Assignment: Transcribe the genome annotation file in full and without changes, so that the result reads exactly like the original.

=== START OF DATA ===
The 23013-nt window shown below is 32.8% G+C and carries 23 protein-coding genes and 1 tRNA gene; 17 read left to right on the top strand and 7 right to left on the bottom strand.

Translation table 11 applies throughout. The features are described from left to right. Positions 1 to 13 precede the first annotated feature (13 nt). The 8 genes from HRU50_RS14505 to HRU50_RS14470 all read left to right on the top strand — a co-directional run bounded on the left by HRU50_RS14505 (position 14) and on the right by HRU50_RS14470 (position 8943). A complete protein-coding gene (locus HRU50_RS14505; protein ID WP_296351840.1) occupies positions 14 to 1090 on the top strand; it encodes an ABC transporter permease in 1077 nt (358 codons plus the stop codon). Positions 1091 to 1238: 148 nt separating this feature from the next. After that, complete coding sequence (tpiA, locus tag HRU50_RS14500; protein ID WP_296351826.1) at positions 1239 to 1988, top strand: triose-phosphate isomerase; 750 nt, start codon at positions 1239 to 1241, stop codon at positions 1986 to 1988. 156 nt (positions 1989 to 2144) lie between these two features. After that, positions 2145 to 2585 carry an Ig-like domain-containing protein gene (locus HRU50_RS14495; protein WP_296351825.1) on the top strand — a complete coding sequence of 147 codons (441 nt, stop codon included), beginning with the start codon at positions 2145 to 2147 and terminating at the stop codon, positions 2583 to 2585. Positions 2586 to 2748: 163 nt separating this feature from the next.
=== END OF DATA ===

The 23013-nt window shown below is 32.8% G+C and carries 23 protein-coding genes and 1 tRNA gene; 17 read left to right on the top strand and 7 right to left on the bottom strand.

Translation table 11 applies throughout. The features are described from left to right. Positions 1 to 13 precede the first annotated feature (13 nt). The 8 genes from HRU50_RS14505 to HRU50_RS14470 all read left to right on the top strand — a co-directional run bounded on the left by HRU50_RS14505 (position 14) and on the right by HRU50_RS14470 (position 8943). A complete protein-coding gene (locus HRU50_RS14505; protein ID WP_296351840.1) occupies positions 14 to 1090 on the top strand; it encodes an ABC transporter permease in 1077 nt (358 codons plus the stop codon). Positions 1091 to 1238: 148 nt separating this feature from the next. After that, complete coding sequence (tpiA, locus tag HRU50_RS14500; protein ID WP_296351826.1) at positions 1239 to 1988, top strand: triose-phosphate isomerase; 750 nt, start codon at positions 1239 to 1241, stop codon at positions 1986 to 1988. 156 nt (positions 1989 to 2144) lie between these two features. After that, positions 2145 to 2585 carry an Ig-like domain-containing protein gene (locus HRU50_RS14495; protein WP_296351825.1) on the top strand — a complete coding sequence of 147 codons (441 nt, stop codon included), beginning with the start codon at positions 2145 to 2147 and terminating at the stop codon, positions 2583 to 2585. Positions 2586 to 2748: 163 nt separating this feature from the next.